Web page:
Vanguard Gives "Hot" Fund a Chance to Cool Off

October 9, 2009 ( - Vanguard is implementing a "cooling off" period for the fund giant's best performing fund of 2009.

According to the announcement, the $742 million Vanguard Capital Value Fund (ticker: VCVLX) has been closed to new shareholder accounts, effective immediately.  

The fund is Vanguard’s top-performing fund in 2009 (1) , with a total return of 68.5% through the first nine months of the year (compared with the 21.6% return of the broad U.S. stock market, according to Vanguard).   The firm notes that assets in the fund have more than tripled since the end of February “as a result of market appreciation and strong cash inflows.”

Vanguard said that the Capital Value Fund will not accept new accounts from retail shareholders, financial advisors, institutions, or retirement plan sponsors. Existing shareholders, including participants in defined contribution plans that already include the fund as an option, may continue to invest in it.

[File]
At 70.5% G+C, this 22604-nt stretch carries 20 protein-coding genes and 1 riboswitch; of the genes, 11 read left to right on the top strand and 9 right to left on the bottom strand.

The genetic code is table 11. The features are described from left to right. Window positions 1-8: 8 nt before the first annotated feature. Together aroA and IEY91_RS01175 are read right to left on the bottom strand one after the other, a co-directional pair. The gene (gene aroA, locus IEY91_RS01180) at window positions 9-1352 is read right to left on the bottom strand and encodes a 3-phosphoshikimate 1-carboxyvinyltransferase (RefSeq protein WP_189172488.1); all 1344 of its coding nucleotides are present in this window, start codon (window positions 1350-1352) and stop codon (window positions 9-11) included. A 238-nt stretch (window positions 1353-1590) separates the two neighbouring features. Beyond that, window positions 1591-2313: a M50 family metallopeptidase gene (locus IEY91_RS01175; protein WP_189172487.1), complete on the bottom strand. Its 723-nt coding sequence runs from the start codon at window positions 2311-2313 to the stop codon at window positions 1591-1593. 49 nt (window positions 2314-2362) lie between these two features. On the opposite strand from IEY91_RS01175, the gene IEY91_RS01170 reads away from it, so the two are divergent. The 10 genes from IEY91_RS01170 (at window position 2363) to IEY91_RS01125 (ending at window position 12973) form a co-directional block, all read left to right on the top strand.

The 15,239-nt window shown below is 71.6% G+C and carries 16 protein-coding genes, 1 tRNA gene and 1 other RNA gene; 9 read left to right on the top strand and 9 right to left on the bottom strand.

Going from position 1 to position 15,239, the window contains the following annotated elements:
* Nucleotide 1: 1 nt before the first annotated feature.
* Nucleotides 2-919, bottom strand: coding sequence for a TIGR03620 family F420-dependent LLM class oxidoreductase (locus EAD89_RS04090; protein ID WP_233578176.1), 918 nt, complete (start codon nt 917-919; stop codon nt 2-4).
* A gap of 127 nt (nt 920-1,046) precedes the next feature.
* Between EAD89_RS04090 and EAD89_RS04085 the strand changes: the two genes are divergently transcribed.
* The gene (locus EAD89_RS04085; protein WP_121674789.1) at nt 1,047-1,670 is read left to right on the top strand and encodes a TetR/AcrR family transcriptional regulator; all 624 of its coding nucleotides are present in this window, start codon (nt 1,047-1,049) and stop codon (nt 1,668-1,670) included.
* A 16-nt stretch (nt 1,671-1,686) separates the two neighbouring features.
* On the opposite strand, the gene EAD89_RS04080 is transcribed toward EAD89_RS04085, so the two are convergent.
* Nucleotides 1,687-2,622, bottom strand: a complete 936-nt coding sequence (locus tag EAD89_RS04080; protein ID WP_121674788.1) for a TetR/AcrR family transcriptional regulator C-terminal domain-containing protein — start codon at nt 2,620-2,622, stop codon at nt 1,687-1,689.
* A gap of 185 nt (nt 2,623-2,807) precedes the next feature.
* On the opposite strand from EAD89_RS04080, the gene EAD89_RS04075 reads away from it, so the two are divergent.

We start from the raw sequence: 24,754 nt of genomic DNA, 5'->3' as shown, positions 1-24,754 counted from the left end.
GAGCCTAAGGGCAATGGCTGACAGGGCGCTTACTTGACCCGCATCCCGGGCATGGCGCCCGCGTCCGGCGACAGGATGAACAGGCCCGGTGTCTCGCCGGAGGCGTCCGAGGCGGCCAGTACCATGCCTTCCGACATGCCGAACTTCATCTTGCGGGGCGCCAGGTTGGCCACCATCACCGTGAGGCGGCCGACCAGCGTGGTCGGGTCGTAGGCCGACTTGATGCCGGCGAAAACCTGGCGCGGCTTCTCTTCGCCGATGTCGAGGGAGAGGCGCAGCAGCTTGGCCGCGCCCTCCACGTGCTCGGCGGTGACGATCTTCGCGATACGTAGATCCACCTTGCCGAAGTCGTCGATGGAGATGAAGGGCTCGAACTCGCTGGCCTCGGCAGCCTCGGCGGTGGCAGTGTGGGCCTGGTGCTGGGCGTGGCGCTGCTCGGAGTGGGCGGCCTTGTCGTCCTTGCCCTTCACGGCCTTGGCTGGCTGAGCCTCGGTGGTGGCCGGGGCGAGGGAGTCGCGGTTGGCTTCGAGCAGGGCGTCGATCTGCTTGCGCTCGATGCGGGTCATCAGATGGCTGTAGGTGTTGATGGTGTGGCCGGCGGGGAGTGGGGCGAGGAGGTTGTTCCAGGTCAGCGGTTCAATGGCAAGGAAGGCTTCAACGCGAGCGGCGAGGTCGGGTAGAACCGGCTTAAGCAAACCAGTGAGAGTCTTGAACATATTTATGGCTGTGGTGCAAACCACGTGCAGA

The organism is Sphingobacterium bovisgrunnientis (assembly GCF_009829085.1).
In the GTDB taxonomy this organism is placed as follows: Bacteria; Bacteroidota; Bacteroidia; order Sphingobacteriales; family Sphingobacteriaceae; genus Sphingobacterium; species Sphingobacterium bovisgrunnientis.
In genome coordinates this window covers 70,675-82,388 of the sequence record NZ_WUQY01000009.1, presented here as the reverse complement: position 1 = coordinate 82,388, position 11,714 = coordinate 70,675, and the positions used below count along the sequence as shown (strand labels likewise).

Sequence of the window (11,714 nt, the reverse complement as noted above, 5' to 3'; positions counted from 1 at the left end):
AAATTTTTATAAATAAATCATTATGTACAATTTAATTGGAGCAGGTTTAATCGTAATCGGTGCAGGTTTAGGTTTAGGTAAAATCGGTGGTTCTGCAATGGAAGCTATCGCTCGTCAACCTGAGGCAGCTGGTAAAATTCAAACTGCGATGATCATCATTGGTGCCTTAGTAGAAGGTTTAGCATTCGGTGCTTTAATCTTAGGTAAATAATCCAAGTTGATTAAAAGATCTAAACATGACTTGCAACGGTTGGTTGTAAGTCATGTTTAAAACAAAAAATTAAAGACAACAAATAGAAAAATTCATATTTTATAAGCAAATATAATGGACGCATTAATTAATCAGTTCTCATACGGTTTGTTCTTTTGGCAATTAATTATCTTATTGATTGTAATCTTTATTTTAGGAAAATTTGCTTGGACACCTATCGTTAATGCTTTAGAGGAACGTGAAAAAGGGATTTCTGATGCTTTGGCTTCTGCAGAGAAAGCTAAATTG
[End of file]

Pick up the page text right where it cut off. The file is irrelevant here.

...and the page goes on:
Two Purposes

“Despite our efforts – at both a company and an industry level – to educate investors about the perils of performance-chasing, we continue to be concerned about this behavior,” said Vanguard CEO Bill McNabb. “Closing the fund for a cooling-off period serves two purposes. First, it protects existing shareholders from higher transaction costs that can result from short-term-oriented investors moving in and out of the fund. Second, it protects prospective investors from themselves, as high-performing funds will almost certainly drop off at some point.”

However, Vanguard said that the “sizable influx” of cash into the Capital Value Fund this year has not affected the ability of the advisor, Wellington Management Company LLP, to implement its investment strategy. Wellington Management has advised the fund since its inception in 2001.

Vanguard employed similar cooling-off periods for its High-Yield Corporate Fund in 2003 and its Health Care Fund in 1999, according to the firm. The funds reopened after six months and ten months, respectively, as investor interest subsided and cash flows moderated.

(1) Vanguard Capital Value Fund ranked first out of Vanguard’s complete lineup of more than 160 funds for the year-to-date period ended September 30, 2009, based on annualized returns (source: Vanguard).

Average Annual Returns (as of September 30, 2009)
1 Year
5 Year
Since Inception
Vanguard Capital Value Fund (Expense ratio as of 01/28/2009: 0.52%)
MSCI US Broad Market Index